I have been learning about Eichler maintenance from other people's misfortunates and experiences (roof, domestic water, radiant heating, etc.). I have several specific questions:
(1) Some parts of my flooring (tile) are warm while other parts are cool/cold after a night's use of my radiant heat system. Does the system have branches that are closed; I read about "looking in closets" for manifolds, but don't know the purpose of manifolds or see any valves. I have a 1973 Courtyard model with a AO Smith boiler (copper pipes, yeah!). Are there branch on/off valves? If yes, where are they?
(2) In my living room floor near the patio door, there is a 6-inch diameter plate cover, with the name "Carlon" products imprinted on it. I believe Carlon makes electrical juncton boxes (sold at Home Despot), but I wonder whether it has something to do with radiant heat? Any ideas? I think there is a similar one in the MBR, but I have to check again.
Thanks in advance for replies.
We have had the problem in our house that the radiant heat would not reach all the rooms, which was fixed by replacing the 40yr old boiler with a new one. Another issue might be that the pump you have is not strong enough to cover the entire house - best is probably to consult with a radiant heat expert (Anderson, etc). Our home also has a manifold in the coat closet - which according to the experts is not an original feature but was installed afterwards. It supposedly lets you turn of the flow to specific rooms/areas, but we could never figure out which valve controls which room/area - it's pretty useless, and the system was apparently not designed to control the flow for specific rooms anyway.
I write this for new Eichler owners who may face a similar issue.
Our's is a 1973 model so your situation may differ.
I finally found the mysterious manifold in the coat closet -- it was hidden by the original wood box which I thought was a step box. The original owner was an engineer so he marked the pipes - - I wasn't imagining the uneven heating - - I felt the pipes and some were cold. Our daughter's room wasn't getting water circulation while the master bedroom was cooking. (Now I worry that some rooms were turned off because of leaks and wasn't disclosed when we bought the house this year.)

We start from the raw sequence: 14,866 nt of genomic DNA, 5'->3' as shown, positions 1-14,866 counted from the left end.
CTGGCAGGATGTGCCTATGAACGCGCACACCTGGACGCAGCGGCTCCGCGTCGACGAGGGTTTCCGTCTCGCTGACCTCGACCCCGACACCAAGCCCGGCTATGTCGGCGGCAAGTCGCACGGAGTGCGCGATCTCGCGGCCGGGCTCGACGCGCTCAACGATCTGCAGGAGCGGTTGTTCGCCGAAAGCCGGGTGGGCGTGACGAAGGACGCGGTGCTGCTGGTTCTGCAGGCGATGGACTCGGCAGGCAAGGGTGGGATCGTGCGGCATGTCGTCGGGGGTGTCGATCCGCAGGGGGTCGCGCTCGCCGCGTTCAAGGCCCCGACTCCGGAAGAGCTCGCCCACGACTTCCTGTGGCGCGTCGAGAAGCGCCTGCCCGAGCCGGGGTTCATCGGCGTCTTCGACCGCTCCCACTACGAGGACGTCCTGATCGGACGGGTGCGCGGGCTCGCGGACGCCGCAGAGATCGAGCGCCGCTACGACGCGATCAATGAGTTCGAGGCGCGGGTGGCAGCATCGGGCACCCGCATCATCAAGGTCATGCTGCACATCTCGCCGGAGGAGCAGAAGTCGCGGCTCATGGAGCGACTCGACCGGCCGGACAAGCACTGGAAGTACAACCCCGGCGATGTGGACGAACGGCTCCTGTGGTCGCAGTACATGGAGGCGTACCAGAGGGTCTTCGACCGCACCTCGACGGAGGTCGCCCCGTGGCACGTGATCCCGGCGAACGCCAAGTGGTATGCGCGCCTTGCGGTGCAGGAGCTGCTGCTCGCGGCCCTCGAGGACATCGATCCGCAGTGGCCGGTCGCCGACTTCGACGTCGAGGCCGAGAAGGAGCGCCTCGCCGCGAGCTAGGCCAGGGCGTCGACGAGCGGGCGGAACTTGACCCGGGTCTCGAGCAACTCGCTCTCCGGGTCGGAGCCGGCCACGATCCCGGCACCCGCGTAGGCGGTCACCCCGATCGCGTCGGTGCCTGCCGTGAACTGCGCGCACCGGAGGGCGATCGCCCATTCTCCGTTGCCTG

I assumed the conventional rule - - clockwise to tighten (close) and counter-clockwise to loosen (open). This seems to be correct, but several of the screw values didn't seem to operate and one had a few drops of water coming out when I played with it (oh oh, but it seemed to have sealed, but I have to check).
I found out from a neighbor that he replaced the screw values with conventional handle valves and has very good control over heat distribution - - too hot, just tighten the valve a bit and if too cool, open it as wide as possible. He also said that AO Smith boiler (again 1973) is powerful enough to heat the additional 500 sf (!!) he is adding.
If your manifold is unmarked, it should be fairly easy to figure it out - - with the system running, turn off one and wait for a room to be cool - - I suggest starting the boiler in the evening when the floors are cold - - as the other rooms heat up, the cold one is easily identified.
My neighbor thought the pipes corresponded to the location of the rooms in a clockwise or counter-clockwise fashion - - it didn't seem so but since they were marked, I didn't ponder too much about it.
I also asked about the Carlon box in the living room -- hidden behind the dust cap is an electrical floor outlet for lamps, etc. -- I was disppointed that no one answered this question but eventually a neighbor told me about it.
We successfully used the manifold to finetune the heat distribution.
Three things come to mind:
- Each valve usually controls more than just one of the rooms. It could include one of the bedroom plus a bathroom, the corridor etc. Took us a while to figure out the coverage for each valve. If you have carpets in some rooms, you can put additional rugs on to capture the heat for easier indication. Takes a while to figure out, do not rush.
- Our valves do not really work in a clock/counterclockwise fashion as a water faucet. Instead the valve is fully open when the "screwline" on top is vertical, and closed when horizontal. In other words, you need only a quarter turn to go from fully open to closed.
- For the sake of the seals in the valves, you should not constantly readjust the settings. Ideally never once you have found your ideal setting (but if you replace carpets with tile, you will need to readjust again, for instance).
We also had our pump replaced, which improved the heat. Not a very expensive job. The boiler is from what I understand well-dimensioned for the job. If you would like to contact me directly, I can recommend someone for the job.
Gloria: I wish I had your posting before "playing" with the manifold - - what you said makes sense based on what I've done so far. The "screw" valves seem to act like gas valve - - turn them "in line" to open and a quarter turn (90 d) to close - - this explains why the valves didn't "rise" or "sink" when turned like conventional values. I hope I didn't damage the seals or valves - - I haven't checked to see if all branches are receiving hot water -- my daughter's BR is finally receiving heat but the living spaces seem cool.
Gloria: are you my neighbor Gloria with a VW and a son who likes basketball?